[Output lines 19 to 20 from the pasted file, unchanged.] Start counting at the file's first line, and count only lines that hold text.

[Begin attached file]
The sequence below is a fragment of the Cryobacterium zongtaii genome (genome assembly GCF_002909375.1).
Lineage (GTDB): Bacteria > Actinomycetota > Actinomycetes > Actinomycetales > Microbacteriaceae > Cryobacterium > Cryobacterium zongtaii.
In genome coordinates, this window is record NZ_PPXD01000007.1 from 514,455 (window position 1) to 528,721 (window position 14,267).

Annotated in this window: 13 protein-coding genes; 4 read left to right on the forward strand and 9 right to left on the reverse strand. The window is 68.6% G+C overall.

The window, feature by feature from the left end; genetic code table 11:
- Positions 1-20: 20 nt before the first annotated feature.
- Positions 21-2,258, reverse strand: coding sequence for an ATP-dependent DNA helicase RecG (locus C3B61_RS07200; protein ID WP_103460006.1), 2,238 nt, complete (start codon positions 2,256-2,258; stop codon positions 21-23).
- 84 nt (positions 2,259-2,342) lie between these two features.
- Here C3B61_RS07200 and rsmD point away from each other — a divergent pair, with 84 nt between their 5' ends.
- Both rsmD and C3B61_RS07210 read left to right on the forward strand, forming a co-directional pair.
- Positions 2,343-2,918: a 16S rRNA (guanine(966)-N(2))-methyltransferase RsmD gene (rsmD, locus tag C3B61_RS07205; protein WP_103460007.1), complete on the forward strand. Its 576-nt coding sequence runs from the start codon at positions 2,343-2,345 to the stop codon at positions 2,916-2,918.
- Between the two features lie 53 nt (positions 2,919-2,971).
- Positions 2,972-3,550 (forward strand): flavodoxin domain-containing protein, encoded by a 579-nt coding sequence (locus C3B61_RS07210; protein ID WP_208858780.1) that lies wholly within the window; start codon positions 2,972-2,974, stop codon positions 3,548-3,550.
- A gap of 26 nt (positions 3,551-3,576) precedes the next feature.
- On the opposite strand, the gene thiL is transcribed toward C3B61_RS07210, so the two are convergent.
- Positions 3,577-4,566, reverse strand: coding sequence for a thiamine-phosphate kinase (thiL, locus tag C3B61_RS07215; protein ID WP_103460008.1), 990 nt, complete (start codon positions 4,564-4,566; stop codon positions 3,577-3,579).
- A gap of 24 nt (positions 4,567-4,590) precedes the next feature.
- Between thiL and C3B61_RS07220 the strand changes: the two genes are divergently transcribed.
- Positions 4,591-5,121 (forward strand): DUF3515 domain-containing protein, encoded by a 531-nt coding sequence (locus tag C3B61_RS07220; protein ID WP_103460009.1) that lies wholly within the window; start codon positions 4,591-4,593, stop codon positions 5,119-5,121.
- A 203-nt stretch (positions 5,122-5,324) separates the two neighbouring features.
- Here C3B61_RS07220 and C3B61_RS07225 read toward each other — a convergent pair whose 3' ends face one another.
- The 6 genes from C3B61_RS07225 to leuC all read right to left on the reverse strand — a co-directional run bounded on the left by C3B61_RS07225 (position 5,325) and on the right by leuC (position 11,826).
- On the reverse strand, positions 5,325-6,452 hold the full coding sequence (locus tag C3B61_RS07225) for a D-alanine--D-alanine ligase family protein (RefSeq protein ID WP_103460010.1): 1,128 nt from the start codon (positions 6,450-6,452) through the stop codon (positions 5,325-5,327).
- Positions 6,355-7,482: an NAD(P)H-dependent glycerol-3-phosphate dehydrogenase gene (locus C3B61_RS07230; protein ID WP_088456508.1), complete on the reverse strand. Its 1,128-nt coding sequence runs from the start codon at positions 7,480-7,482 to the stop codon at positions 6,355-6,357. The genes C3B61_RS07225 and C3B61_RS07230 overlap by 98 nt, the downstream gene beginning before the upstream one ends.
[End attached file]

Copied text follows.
- Positions 4,591-5,121 (forward strand): DUF3515 domain-containing protein, encoded by a 531-nt coding sequence (locus tag C3B61_RS07220; protein ID WP_103460009.1) that lies wholly within the window; start codon positions 4,591-4,593, stop codon positions 5,119-5,121.
- A 203-nt stretch (positions 5,122-5,324) separates the two neighbouring features.